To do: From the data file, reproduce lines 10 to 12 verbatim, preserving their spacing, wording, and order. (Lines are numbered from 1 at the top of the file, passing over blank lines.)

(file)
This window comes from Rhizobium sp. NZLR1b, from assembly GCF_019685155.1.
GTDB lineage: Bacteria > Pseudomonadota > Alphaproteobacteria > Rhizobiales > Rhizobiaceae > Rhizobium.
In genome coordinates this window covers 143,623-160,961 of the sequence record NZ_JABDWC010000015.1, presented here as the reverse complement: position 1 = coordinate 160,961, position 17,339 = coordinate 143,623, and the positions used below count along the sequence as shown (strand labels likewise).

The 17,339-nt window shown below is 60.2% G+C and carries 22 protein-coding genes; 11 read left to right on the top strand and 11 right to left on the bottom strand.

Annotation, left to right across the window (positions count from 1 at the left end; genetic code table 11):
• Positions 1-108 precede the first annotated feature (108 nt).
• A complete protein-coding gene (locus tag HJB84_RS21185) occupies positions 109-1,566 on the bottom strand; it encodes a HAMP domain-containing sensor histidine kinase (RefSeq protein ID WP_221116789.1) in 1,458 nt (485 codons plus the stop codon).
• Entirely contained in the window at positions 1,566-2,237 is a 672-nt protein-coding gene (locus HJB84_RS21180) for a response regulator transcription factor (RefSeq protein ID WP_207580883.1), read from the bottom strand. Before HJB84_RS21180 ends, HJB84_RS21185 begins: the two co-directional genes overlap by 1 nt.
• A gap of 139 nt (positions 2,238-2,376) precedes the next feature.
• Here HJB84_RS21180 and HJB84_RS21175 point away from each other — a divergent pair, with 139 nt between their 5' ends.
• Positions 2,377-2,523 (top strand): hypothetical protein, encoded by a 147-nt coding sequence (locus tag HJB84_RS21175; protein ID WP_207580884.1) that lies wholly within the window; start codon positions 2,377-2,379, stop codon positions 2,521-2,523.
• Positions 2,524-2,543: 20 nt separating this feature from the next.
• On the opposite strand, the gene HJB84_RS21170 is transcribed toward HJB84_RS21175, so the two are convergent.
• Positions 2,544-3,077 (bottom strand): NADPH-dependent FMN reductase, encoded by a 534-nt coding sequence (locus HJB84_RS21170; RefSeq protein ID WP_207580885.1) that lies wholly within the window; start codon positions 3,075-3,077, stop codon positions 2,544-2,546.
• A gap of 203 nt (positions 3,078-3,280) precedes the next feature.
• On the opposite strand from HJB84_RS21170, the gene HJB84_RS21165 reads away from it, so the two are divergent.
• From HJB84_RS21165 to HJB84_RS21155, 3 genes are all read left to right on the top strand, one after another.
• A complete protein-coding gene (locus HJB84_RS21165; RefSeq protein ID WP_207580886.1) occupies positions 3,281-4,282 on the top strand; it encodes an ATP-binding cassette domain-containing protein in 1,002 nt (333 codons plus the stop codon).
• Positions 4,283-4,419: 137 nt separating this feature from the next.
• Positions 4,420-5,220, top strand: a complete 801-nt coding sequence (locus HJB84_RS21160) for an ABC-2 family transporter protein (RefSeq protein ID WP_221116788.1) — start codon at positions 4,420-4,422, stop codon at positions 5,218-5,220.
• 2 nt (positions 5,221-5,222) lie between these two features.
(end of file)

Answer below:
• Here HJB84_RS21180 and HJB84_RS21175 point away from each other — a divergent pair, with 139 nt between their 5' ends.
• Positions 2,377-2,523 (top strand): hypothetical protein, encoded by a 147-nt coding sequence (locus tag HJB84_RS21175; protein ID WP_207580884.1) that lies wholly within the window; start codon positions 2,377-2,379, stop codon positions 2,521-2,523.
• Positions 2,524-2,543: 20 nt separating this feature from the next.